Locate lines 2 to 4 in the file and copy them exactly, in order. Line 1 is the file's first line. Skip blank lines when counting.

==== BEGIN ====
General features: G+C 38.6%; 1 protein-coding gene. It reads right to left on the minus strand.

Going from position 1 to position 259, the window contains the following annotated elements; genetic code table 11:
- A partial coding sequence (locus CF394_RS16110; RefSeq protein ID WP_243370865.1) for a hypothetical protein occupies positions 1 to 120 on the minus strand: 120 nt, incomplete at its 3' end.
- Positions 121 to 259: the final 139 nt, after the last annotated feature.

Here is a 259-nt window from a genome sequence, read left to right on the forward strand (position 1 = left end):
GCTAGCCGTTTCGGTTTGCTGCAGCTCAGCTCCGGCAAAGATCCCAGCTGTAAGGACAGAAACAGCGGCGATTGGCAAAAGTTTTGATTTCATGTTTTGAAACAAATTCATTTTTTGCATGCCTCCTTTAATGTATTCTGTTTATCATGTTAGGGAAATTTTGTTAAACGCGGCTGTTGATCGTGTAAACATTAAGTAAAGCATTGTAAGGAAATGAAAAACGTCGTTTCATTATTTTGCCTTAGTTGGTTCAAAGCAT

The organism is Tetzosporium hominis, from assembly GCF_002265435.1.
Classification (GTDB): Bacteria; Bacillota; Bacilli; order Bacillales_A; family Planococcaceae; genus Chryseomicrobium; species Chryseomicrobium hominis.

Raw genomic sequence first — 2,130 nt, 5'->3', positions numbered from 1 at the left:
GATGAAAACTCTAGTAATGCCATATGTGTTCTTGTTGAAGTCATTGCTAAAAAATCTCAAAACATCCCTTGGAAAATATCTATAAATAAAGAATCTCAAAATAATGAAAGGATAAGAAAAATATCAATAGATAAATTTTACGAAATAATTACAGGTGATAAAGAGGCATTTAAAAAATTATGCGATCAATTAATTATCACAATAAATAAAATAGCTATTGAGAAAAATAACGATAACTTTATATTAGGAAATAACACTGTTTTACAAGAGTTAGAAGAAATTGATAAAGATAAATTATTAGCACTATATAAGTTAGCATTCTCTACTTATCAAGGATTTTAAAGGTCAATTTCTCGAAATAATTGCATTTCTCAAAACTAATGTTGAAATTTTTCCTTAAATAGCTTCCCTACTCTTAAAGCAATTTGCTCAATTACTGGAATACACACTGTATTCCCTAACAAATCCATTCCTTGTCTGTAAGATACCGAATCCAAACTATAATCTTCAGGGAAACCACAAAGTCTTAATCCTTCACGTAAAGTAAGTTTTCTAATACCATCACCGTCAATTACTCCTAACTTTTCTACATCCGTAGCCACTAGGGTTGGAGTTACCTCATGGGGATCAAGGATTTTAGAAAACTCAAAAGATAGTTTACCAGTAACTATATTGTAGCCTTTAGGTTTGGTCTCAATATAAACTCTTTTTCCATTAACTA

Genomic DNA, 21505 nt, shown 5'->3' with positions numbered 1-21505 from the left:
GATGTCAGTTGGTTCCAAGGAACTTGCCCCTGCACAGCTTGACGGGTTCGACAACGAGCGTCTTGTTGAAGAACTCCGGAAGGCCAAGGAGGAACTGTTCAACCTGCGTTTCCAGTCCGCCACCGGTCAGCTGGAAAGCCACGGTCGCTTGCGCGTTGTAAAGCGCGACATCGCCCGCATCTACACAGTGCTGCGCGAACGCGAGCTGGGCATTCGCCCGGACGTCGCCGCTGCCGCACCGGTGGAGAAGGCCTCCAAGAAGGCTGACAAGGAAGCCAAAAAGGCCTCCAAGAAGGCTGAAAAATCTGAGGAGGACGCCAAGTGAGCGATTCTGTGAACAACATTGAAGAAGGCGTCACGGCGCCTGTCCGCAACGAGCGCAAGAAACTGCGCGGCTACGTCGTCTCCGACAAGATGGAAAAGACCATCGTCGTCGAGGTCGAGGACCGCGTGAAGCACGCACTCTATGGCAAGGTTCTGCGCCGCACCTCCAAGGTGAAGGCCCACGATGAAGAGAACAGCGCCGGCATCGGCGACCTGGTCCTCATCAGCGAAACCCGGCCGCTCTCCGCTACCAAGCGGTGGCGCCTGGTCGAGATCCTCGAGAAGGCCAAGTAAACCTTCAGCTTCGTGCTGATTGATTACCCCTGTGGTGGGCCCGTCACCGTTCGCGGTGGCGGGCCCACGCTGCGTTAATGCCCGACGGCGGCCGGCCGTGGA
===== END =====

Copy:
Going from position 1 to position 259, the window contains the following annotated elements; genetic code table 11:
- A partial coding sequence (locus CF394_RS16110; RefSeq protein ID WP_243370865.1) for a hypothetical protein occupies positions 1 to 120 on the minus strand: 120 nt, incomplete at its 3' end.
- Positions 121 to 259: the final 139 nt, after the last annotated feature.